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Pride and Always Being the First to Speak

Hey bud! God gave you two ears and one mouth.

Use them proportionately. – The General

As I watched an old Western on TV one Sunday afternoon, I realized my pride was damaging our leadership team. In the movie, the leaders of a Sioux tribe were at a council meeting. The younger leaders on the council argued passionately and made several key points. Meanwhile, the eldest warrior listened quietly. When he raised his hand to speak, the group fell silent. He pointed out the merits of some of the arguments he heard and weaknesses in others. Then, he gave his advice. His wisdom ruled the day and solved the issues which threatened his people.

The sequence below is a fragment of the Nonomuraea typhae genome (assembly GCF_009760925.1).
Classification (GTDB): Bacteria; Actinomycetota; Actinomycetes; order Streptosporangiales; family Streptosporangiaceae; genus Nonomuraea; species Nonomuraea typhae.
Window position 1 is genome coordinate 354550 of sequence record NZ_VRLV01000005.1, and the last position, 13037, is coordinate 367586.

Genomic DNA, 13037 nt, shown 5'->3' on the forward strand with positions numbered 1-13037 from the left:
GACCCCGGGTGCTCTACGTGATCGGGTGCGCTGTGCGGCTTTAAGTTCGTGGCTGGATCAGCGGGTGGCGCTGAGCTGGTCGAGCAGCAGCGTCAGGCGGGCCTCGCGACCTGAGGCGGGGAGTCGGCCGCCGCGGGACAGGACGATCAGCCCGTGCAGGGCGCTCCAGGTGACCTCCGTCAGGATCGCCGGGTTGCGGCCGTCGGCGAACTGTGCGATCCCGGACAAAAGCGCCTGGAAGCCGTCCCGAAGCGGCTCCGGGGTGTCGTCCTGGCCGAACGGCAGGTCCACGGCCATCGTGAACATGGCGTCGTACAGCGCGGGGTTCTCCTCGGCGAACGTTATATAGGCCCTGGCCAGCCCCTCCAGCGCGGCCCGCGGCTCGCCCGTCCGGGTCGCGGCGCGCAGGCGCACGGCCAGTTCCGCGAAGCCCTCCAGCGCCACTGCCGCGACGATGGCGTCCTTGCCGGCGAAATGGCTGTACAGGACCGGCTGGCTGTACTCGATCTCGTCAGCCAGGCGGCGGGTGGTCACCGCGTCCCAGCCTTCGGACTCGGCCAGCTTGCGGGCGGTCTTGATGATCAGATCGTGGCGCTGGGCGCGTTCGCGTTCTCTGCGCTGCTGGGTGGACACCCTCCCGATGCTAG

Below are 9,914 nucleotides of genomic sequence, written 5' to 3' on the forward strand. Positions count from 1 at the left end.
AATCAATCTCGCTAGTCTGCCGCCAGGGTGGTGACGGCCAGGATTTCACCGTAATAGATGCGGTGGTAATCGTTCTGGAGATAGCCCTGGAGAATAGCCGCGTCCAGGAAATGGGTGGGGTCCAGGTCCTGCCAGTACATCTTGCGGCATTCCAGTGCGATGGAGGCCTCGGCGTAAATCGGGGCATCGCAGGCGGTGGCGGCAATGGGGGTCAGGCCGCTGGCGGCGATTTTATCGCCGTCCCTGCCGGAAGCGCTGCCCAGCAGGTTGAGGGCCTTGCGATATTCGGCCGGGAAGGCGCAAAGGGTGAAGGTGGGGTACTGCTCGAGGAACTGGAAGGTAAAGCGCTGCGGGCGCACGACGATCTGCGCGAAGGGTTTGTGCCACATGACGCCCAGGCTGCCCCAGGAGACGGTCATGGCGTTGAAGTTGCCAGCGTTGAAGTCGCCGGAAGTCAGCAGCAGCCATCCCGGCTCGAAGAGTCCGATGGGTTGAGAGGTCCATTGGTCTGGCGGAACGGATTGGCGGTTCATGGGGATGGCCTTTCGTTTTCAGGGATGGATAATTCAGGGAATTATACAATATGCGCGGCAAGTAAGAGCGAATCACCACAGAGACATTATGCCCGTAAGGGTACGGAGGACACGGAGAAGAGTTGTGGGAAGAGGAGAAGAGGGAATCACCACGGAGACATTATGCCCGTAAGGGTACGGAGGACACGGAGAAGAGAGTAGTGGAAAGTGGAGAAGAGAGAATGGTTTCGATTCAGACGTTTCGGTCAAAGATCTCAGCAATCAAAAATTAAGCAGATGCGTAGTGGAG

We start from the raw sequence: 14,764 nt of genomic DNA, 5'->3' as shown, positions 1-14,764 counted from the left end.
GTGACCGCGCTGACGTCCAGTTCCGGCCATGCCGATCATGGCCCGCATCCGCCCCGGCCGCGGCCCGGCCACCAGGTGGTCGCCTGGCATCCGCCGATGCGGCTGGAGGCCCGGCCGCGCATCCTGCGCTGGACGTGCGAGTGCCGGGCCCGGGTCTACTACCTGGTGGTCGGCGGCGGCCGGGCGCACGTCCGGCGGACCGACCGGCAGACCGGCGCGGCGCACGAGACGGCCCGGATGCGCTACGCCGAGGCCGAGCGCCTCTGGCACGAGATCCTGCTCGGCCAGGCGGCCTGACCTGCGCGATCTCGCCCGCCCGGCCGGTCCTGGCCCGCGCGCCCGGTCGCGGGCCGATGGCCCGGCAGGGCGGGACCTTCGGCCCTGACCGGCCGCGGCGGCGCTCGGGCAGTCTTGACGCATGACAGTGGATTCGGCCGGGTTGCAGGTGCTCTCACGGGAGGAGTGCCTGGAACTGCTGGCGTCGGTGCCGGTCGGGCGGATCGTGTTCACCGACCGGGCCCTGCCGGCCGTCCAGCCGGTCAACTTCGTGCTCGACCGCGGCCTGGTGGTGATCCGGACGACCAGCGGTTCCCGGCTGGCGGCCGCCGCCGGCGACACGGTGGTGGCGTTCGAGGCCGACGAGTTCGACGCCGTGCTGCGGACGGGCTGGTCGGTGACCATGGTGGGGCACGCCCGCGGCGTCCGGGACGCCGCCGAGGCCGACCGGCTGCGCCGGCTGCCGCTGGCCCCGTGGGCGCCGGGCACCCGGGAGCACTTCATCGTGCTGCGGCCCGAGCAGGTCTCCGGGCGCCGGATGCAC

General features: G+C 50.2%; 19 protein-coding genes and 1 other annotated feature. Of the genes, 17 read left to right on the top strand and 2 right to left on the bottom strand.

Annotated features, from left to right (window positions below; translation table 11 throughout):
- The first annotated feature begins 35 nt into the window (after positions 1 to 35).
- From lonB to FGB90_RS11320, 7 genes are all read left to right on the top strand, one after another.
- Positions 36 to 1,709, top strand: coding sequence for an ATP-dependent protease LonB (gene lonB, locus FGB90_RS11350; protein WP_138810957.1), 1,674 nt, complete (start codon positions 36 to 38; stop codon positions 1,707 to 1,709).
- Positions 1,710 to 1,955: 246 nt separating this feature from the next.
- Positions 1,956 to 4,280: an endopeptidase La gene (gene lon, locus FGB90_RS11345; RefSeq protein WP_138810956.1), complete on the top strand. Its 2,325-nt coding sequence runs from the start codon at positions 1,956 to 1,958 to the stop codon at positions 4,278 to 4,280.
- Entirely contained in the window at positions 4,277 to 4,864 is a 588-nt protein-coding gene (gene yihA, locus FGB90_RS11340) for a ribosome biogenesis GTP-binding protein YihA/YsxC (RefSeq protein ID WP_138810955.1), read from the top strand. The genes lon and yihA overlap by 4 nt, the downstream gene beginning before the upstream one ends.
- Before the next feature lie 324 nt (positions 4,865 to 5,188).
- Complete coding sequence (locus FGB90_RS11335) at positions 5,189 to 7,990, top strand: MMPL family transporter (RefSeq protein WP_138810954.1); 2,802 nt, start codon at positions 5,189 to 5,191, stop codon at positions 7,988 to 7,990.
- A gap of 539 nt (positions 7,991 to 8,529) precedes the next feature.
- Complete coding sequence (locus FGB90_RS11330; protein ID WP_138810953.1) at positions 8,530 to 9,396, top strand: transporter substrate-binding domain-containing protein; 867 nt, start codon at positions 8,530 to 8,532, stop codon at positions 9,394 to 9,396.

In a previous article on Courage, I shared a story about my hesitancy to speak up as a new leader. At this point in my career, I held seniority within my leadership team. Now, the pendulum had swung the other way. Unfortunately, my mouth was usually the first one to move in meetings. As an elder on the team, I dominated discussions without junior leaders having ever opened their mouths.

The Humility of the Sioux elder in the Western struck me right between the eyes. He had the most experience. He had fought many battles and already earned the right to speak in council meetings. Yet, he waited to be the last one to talk. When he did, his words were few but they were powerful.

His example caused me to examine my own leadership.

I know I will always fight against my ego. That fight never leaves me. Anytime I take our assessment, I always score worst in habit of Humility. </